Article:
This post was written by guest contributor Yasmeen Nizamy.
“Sexual harassment is a crime that’s inexcusable!” This is the title of the campaign that HarassMap started recently, coinciding with the launch of their annual report on the latest statistics and analyses on sexual harassment in Egypt (the report is not yet available online, but I was able to get a copy from the founder of the initiative). HarassMap is an initiative that started in Egypt in 2010 with the mission of ending the social acceptability of sexual harassment. They rely on crowd sourcing to monitor this issue by providing a platform that receives reports on harassment incidents and present them visually on a map.
In the recent campaign, HarassMap asked their followers on social media to send the excuses/myths that they hear often on sexual harassment and in return the HarassMap team will refute them based on their insights into the data that they got from their portal. Many responses flooded to the page, and for every myth, the HarassMap team had an argument to debunk it. Here are some of them (translated from Arabic, with my explanations based on the annual report):
“IF THE REASON FOR SEXUAL HARASSMENT IS SEXUAL FRUSTRATION, WHY IS THE 7-YEAR-OLD HARASSING?”
Based on HarassMap’s latest annual report (covers the period October 2011 – October 2012) 39.1% of the harassers were children under the age of 18.
“IF THE REASON FOR SEXUAL HARASSMENT IS SECURITY BREAKDOWN, WHY IS THE POLICE OFFICER HARASSING?”
According to the statistics on group harassments, 9.1% of the harassers were security guards. This explains another figure in the report: out of the 82.6% of the victims who reacted and took actions when faced by harassment, only 1.1% of them asked the help of policemen. Women know that any police officer is a coming prospective harasser.
“IF THE REASON FOR SEXUAL HARASSMENT IS ILLITERACY, WHY IS THE TEACHER HARASSING?”
Schools, universities, and centres for private lessons are locations in which 4.3% of the reported incidents took place.
“IF SEXUAL HARASSMENT ENDS BY IGNORING THE ISSUE, WHY HASN’T IT ENDED AFTER YEARS OF SILENCE?”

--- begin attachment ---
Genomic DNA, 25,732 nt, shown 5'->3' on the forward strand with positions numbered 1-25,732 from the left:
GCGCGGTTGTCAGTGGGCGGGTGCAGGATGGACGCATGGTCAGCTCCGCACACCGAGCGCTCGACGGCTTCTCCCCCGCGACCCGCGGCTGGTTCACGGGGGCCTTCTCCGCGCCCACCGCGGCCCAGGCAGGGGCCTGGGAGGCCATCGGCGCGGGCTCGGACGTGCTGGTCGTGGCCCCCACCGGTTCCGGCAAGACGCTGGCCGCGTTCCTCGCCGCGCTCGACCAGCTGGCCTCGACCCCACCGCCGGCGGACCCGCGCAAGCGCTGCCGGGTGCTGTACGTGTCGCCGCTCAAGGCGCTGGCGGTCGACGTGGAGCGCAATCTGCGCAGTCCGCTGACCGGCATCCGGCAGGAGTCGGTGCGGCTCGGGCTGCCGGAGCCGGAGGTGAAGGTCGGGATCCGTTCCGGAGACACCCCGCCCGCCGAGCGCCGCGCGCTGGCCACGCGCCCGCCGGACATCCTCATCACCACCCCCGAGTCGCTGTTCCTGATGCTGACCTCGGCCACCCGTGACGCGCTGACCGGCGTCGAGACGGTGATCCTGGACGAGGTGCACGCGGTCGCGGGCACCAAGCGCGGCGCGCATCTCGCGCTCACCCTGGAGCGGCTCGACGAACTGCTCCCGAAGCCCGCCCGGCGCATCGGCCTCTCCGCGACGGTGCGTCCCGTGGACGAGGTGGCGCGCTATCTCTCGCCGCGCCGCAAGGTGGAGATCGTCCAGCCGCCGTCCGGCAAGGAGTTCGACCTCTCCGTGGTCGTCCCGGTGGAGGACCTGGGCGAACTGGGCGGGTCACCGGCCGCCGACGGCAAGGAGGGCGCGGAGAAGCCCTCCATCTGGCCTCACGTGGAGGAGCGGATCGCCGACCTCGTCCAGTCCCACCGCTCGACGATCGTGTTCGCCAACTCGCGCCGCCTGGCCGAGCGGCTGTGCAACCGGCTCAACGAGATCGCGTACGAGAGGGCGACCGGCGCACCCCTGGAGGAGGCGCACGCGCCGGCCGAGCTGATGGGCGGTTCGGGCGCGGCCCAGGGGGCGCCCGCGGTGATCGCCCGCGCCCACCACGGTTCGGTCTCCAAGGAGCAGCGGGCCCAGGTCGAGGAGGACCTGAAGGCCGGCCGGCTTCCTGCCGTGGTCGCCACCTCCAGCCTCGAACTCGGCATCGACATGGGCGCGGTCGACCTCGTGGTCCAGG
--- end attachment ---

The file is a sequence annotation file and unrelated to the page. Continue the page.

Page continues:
Silence is not an option anymore. “Join us as we talk about it, sing about it, share the message, and wear the message”: this was part of the invitation on the Facebook page of the latest annual HarassMap event. On that day, many of the attendees shared their stories of harassment either by writing it down on a board or by narrating in an open mic style gathering.
“Here I am today, proud of being a girl that revolts, chants and screams, getting back her dignity from the clutches of those who touched what it is not theirs…but… what is that? Oh God, let those tentacles go away. What are they doing? Why are they penetrating our ranks so barbarically? They are brutally dispersing us… our screams grow louder… they come closer and closer. Each group captures a prey. I am dragged to a corner. I look at them; maybe they will go away. No one cares. I scream, but my screams dissolve in their noise and their celebration of their prey. I try to resist, but I fail.”
Some might doubt the impact of such initiatives and think that their echo can never reach any territory outside of social media outlets. They have to think again. Many individuals now take their social responsibility towards this alarming issue seriously and have started to take action. Last week, a new harassment incident was reported in many newspapers: a teenaged girl was sexually assaulted by a group of young guys in one of the most crowded metro stations. As a response, Ahmed Hamed, a journalist who was moved by the incident, created a Facebook event and invited others for a silent stand in that station with lamps to light up the dark places in which harassment often take place.
But wait; it’s not only Ahmed who started to make such moves. Some girls have started to take photos of their harassers to defame them online. One of them was in her car when she noticed that the man in the car beside her sends her kisses in the air! Immediately she picked up her phone, clicked her camera button and shared it on a Facebook page created for the purpose of sharing the photos of harassers. No one can stop us now!
Speaking of myself, I feel more empowered now when I walk in the street. Now I can look to any harasser in the eye fearlessly. Many women don’t feel helpless anymore; sharing our stories and our ways of dealing with the situations enables us to regard ourselves as having control of the situation instead of surrendering to the typical image of a victim. Anti-sexual harassment initiatives have started the revolution within ourselves, as women, and we are willing to spread it out to whole society in large.